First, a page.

Kaplan Family Gift to the International Cancer Expert Corps Continues Legacy of Advancing Radiation Therapy
When a young Paul Kaplan met Dr. Norm Coleman in 1983, Dr. Kaplan was mentoring Coleman at Stanford. Paul became a close friend of Norm’s, a relationship that spanned nearly four decades, and he developed a sincere interest in Coleman’s work to expand access to high-quality radiation therapy. After participating on a summer- long trip in 1994 to Nepal with the Colemans and others, Paul, Norm and colleagues from Harvard conceptualized the idea of developing projects to build cancer treatment capacity in underserved countries with radiation therapy as a key component. In the many years since, Paul remained a supporter of this mission to support access to cancer care and, ultimately, the work of ICEC. Paul’s nearly $1 Million dollar bequest to ICEC will support the careers of young cancer physicians interested in global health and expanding access to high-quality cancer care by funding their research projects in association with mentoring relationships between mentors in High-Income Countries and cancer professionals in Low- Middle-Income Countries. In this way, Paul will be continuing his family’s legacy – Leah and Henry Kaplan and Ann Kaplan Spears – by advancing cancer care through innovative technology, addressing inequity to access and enabling future generations by mentoring the next leaders in global cancer care.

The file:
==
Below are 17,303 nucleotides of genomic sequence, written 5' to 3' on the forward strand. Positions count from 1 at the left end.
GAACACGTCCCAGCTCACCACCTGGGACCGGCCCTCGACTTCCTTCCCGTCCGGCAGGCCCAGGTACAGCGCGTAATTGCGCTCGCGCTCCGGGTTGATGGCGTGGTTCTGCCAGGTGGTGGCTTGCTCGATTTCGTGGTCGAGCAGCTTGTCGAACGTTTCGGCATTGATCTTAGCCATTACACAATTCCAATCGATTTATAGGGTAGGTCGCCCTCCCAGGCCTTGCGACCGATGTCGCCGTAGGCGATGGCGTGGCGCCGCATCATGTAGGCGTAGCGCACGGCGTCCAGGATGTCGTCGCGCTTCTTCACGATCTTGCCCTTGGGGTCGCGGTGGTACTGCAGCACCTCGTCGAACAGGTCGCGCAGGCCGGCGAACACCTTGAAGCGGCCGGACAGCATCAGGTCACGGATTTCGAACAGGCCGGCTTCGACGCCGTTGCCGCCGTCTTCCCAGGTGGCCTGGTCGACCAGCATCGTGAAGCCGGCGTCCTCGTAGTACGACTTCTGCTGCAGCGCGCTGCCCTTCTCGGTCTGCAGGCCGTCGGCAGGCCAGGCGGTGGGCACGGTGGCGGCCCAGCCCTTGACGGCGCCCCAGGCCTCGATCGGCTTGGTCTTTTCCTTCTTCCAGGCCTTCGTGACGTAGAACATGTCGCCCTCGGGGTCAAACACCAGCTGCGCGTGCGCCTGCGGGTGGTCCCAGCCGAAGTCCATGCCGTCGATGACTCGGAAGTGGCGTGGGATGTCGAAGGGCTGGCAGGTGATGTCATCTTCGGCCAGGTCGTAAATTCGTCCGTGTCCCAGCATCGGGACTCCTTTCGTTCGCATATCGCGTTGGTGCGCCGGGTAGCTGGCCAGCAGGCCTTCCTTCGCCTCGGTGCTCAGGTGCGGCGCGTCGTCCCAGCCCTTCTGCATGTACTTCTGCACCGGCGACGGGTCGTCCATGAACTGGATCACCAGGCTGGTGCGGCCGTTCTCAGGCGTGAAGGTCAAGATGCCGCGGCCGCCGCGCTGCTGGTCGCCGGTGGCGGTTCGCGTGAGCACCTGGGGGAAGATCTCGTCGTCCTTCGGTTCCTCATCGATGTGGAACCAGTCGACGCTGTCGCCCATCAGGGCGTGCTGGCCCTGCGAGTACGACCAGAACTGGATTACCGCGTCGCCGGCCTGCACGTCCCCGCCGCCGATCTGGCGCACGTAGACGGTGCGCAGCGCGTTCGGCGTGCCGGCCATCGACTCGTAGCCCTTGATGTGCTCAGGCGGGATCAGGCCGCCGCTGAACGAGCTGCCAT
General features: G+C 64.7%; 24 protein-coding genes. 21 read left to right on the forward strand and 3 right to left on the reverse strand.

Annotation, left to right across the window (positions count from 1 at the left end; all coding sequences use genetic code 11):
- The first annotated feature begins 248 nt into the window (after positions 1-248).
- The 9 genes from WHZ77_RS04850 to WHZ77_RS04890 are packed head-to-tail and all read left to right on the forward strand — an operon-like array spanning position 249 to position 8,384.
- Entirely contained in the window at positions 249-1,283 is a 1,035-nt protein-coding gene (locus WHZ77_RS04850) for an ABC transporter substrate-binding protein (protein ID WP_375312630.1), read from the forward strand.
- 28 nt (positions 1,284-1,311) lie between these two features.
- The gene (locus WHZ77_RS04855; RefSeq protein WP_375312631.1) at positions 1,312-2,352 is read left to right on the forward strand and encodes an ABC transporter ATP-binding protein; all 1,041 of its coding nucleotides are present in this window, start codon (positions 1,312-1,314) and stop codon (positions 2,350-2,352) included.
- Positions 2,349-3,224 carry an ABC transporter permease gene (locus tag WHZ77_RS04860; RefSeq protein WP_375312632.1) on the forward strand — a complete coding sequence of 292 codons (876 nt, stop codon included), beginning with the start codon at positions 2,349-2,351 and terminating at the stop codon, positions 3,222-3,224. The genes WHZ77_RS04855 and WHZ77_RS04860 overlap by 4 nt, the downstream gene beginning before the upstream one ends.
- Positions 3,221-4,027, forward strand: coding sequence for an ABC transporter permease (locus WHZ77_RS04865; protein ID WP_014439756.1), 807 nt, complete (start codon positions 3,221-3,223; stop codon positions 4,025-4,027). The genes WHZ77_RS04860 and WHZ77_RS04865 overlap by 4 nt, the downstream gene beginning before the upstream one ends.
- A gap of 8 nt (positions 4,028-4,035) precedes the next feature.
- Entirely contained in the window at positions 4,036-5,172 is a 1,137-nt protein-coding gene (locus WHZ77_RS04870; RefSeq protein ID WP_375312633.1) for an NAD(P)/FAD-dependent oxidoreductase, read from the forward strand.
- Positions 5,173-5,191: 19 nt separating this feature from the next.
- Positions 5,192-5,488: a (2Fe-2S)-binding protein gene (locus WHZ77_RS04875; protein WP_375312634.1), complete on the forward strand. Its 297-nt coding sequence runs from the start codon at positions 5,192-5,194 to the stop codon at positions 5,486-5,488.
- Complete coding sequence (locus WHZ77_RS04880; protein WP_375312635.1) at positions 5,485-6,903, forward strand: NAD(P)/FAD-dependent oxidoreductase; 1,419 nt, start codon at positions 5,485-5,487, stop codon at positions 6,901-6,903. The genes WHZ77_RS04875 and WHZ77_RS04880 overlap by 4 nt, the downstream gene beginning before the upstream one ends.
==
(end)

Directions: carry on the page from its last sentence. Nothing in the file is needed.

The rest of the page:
Sixty-four years ago (1957), the first patient in the United States, a child with retinoblastoma, was treated with linear accelerator-based radiation therapy by Dr. Henry Kaplan, Paul’s father, at Stanford University Hospital, located at the time in San Francisco, on a machine that Kaplan and engineer Edward Ginzton developed. His legacy continues with a memorial endowment gift from his son to the International Cancer Expert Corps (ICEC) to support its work of expanding access to radiation therapy globally for underserved populations. The endowment is named the C. Norman Coleman / Paul Kaplan Endowment Fund for Mentorship.
Dr. Kaplan, a pioneer in the treatment of Hodgkin Lymphoma using a linear accelerator (LINAC), was the first radiologist inducted into the National Academy of Sciences and the first physician recipient of the Atoms for Peace Prize in 1969; an international prize established to advance peaceful uses of nuclear technology. He was a mentor to countless physicians, many of whom have gone on to have distinguished careers in radiation oncology in leading organizations around the country, as described in the article Research-driven Radiation Oncology: A Narrative on the Legacy of Henry S. Kaplan. They, in turn, have been mentors to others, extending the reach of this expertise globally. Many of these Radiation Oncologists − C. Norman Coleman, MD (NCI, Radiation Research Program), James Metz, MD (University of Pennsylvania, Penn Medicine) and David Pistenmaa, MD, PhD − are involved with the work of ICEC serving as mentors to physicians working in Africa and other low-resource countries or by working on a global technology initiative to develop a new LINAC for challenging environments. Coleman was instrumental in the establishment of ICEC.